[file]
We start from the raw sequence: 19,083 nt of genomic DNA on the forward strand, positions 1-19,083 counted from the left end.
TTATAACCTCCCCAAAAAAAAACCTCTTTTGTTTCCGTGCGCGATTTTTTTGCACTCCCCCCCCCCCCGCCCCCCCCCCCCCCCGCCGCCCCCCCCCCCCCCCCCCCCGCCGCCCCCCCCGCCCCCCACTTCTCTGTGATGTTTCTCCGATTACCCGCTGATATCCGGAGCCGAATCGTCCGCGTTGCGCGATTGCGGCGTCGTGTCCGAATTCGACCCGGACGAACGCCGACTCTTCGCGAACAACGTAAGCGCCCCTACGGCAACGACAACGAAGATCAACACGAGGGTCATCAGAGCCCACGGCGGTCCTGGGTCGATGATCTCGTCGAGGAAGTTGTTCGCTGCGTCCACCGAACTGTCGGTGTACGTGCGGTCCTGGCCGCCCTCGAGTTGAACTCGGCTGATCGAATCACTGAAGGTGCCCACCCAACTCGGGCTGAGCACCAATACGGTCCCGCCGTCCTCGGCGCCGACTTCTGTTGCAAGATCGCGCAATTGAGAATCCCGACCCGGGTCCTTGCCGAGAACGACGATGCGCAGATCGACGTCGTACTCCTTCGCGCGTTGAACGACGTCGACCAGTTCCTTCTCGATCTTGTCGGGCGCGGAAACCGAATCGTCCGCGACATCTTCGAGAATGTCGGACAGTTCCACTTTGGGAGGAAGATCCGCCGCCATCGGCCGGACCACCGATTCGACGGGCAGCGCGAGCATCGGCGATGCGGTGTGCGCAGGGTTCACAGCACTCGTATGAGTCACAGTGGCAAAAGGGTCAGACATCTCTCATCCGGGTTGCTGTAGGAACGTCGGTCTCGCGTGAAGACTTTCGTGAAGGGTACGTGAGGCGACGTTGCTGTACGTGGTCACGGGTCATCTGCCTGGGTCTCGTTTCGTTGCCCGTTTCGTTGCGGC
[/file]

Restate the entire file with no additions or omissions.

We start from the raw sequence: 19,083 nt of genomic DNA on the forward strand, positions 1-19,083 counted from the left end.
TTATAACCTCCCCAAAAAAAAACCTCTTTTGTTTCCGTGCGCGATTTTTTTGCACTCCCCCCCCCCCCGCCCCCCCCCCCCCCCGCCGCCCCCCCCCCCCCCCCCCCCGCCGCCCCCCCCGCCCCCCACTTCTCTGTGATGTTTCTCCGATTACCCGCTGATATCCGGAGCCGAATCGTCCGCGTTGCGCGATTGCGGCGTCGTGTCCGAATTCGACCCGGACGAACGCCGACTCTTCGCGAACAACGTAAGCGCCCCTACGGCAACGACAACGAAGATCAACACGAGGGTCATCAGAGCCCACGGCGGTCCTGGGTCGATGATCTCGTCGAGGAAGTTGTTCGCTGCGTCCACCGAACTGTCGGTGTACGTGCGGTCCTGGCCGCCCTCGAGTTGAACTCGGCTGATCGAATCACTGAAGGTGCCCACCCAACTCGGGCTGAGCACCAATACGGTCCCGCCGTCCTCGGCGCCGACTTCTGTTGCAAGATCGCGCAATTGAGAATCCCGACCCGGGTCCTTGCCGAGAACGACGATGCGCAGATCGACGTCGTACTCCTTCGCGCGTTGAACGACGTCGACCAGTTCCTTCTCGATCTTGTCGGGCGCGGAAACCGAATCGTCCGCGACATCTTCGAGAATGTCGGACAGTTCCACTTTGGGAGGAAGATCCGCCGCCATCGGCCGGACCACCGATTCGACGGGCAGCGCGAGCATCGGCGATGCGGTGTGCGCAGGGTTCACAGCACTCGTATGAGTCACAGTGGCAAAAGGGTCAGACATCTCTCATCCGGGTTGCTGTAGGAACGTCGGTCTCGCGTGAAGACTTTCGTGAAGGGTACGTGAGGCGACGTTGCTGTACGTGGTCACGGGTCATCTGCCTGGGTCTCGTTTCGTTGCCCGTTTCGTTGCGGC